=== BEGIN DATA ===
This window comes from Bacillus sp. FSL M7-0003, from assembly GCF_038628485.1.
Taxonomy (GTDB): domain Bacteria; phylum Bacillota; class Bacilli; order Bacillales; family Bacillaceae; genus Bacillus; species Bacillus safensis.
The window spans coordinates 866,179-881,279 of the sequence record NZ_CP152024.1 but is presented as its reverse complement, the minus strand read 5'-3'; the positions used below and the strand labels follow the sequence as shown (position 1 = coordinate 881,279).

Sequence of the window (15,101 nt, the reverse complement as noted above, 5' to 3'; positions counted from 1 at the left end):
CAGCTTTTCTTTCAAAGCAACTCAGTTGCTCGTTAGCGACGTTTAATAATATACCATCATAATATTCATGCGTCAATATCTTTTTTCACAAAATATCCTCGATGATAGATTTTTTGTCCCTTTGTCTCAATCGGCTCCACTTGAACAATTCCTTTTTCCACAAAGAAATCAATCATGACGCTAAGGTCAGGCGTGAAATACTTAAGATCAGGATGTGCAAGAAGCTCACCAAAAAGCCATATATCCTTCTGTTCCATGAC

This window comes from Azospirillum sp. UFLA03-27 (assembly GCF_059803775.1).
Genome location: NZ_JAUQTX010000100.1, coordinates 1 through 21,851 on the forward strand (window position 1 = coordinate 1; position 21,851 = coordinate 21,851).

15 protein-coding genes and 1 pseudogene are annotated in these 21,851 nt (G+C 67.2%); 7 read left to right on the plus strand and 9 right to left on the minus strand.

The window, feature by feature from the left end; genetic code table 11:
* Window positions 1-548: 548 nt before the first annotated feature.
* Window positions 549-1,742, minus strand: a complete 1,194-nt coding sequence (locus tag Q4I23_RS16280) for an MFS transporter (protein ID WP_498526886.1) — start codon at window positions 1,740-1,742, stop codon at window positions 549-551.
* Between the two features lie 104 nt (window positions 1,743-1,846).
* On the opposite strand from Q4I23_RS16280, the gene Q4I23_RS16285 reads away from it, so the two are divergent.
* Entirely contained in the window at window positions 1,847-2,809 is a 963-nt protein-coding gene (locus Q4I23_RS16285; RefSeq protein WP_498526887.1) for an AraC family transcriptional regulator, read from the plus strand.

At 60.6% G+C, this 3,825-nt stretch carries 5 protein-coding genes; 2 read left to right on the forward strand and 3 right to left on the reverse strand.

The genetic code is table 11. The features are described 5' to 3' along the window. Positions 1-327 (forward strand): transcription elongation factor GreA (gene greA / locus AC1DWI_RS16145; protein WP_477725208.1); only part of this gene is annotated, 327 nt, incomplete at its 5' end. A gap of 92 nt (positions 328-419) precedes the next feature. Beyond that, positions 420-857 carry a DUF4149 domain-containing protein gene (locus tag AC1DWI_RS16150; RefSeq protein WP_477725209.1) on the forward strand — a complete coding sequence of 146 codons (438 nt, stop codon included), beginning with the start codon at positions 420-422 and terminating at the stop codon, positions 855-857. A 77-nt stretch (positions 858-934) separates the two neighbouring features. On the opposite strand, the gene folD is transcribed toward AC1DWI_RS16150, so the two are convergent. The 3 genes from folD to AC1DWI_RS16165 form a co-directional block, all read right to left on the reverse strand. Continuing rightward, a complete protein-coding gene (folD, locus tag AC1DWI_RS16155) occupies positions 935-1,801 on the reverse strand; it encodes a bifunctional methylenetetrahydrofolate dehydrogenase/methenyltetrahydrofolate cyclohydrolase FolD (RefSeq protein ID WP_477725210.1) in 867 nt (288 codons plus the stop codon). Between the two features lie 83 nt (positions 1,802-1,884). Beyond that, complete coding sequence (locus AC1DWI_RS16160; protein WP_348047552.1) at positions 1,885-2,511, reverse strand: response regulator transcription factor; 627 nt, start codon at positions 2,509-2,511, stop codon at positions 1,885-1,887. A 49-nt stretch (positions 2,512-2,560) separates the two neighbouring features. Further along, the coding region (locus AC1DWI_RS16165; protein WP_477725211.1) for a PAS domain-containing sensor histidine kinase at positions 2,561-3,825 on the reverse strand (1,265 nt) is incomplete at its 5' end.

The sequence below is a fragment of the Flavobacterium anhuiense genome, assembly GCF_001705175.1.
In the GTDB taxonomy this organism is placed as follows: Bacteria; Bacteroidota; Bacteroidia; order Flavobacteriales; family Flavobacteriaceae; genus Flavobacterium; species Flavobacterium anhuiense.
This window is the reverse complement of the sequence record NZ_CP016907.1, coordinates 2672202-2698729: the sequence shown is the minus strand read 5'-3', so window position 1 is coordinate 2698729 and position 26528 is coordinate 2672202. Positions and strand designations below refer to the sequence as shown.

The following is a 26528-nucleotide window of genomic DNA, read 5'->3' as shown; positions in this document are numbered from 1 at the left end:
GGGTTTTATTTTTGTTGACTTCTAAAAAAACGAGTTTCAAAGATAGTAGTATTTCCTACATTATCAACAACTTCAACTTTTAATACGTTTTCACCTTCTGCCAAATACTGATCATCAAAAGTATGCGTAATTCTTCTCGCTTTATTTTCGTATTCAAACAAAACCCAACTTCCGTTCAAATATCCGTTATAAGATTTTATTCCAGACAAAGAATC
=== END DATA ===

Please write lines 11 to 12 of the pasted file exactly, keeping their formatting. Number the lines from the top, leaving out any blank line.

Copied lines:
* Window positions 549-1,742, minus strand: a complete 1,194-nt coding sequence (locus tag Q4I23_RS16280) for an MFS transporter (protein ID WP_498526886.1) — start codon at window positions 1,740-1,742, stop codon at window positions 549-551.
* Between the two features lie 104 nt (window positions 1,743-1,846).